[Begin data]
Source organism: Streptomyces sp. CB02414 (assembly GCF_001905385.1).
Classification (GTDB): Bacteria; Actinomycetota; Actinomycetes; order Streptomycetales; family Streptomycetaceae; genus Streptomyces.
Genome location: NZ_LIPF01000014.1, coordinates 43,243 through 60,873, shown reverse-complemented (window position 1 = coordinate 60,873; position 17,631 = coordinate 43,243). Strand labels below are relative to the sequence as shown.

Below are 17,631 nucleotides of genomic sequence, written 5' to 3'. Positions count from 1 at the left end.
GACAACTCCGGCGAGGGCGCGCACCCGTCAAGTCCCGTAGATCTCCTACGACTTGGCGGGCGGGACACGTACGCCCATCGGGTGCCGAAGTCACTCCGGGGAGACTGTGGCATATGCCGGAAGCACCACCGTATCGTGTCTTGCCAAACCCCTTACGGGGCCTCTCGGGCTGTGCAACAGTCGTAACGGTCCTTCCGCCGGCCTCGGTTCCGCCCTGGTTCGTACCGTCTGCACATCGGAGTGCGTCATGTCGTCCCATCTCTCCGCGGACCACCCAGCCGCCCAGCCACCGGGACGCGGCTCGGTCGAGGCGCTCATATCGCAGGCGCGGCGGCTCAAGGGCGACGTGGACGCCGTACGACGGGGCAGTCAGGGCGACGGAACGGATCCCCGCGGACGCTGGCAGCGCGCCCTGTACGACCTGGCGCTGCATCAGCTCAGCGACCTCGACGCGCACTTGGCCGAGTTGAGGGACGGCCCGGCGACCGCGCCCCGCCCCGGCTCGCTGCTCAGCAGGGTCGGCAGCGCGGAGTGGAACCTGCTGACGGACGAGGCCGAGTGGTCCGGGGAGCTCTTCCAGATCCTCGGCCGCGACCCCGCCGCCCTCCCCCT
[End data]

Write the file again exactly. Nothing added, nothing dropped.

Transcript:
Source organism: Streptomyces sp. CB02414 (assembly GCF_001905385.1).
Classification (GTDB): Bacteria; Actinomycetota; Actinomycetes; order Streptomycetales; family Streptomycetaceae; genus Streptomyces.
Genome location: NZ_LIPF01000014.1, coordinates 43,243 through 60,873, shown reverse-complemented (window position 1 = coordinate 60,873; position 17,631 = coordinate 43,243). Strand labels below are relative to the sequence as shown.

Below are 17,631 nucleotides of genomic sequence, written 5' to 3'. Positions count from 1 at the left end.
GACAACTCCGGCGAGGGCGCGCACCCGTCAAGTCCCGTAGATCTCCTACGACTTGGCGGGCGGGACACGTACGCCCATCGGGTGCCGAAGTCACTCCGGGGAGACTGTGGCATATGCCGGAAGCACCACCGTATCGTGTCTTGCCAAACCCCTTACGGGGCCTCTCGGGCTGTGCAACAGTCGTAACGGTCCTTCCGCCGGCCTCGGTTCCGCCCTGGTTCGTACCGTCTGCACATCGGAGTGCGTCATGTCGTCCCATCTCTCCGCGGACCACCCAGCCGCCCAGCCACCGGGACGCGGCTCGGTCGAGGCGCTCATATCGCAGGCGCGGCGGCTCAAGGGCGACGTGGACGCCGTACGACGGGGCAGTCAGGGCGACGGAACGGATCCCCGCGGACGCTGGCAGCGCGCCCTGTACGACCTGGCGCTGCATCAGCTCAGCGACCTCGACGCGCACTTGGCCGAGTTGAGGGACGGCCCGGCGACCGCGCCCCGCCCCGGCTCGCTGCTCAGCAGGGTCGGCAGCGCGGAGTGGAACCTGCTGACGGACGAGGCCGAGTGGTCCGGGGAGCTCTTCCAGATCCTCGGCCGCGACCCCGCCGCCCTCCCCCT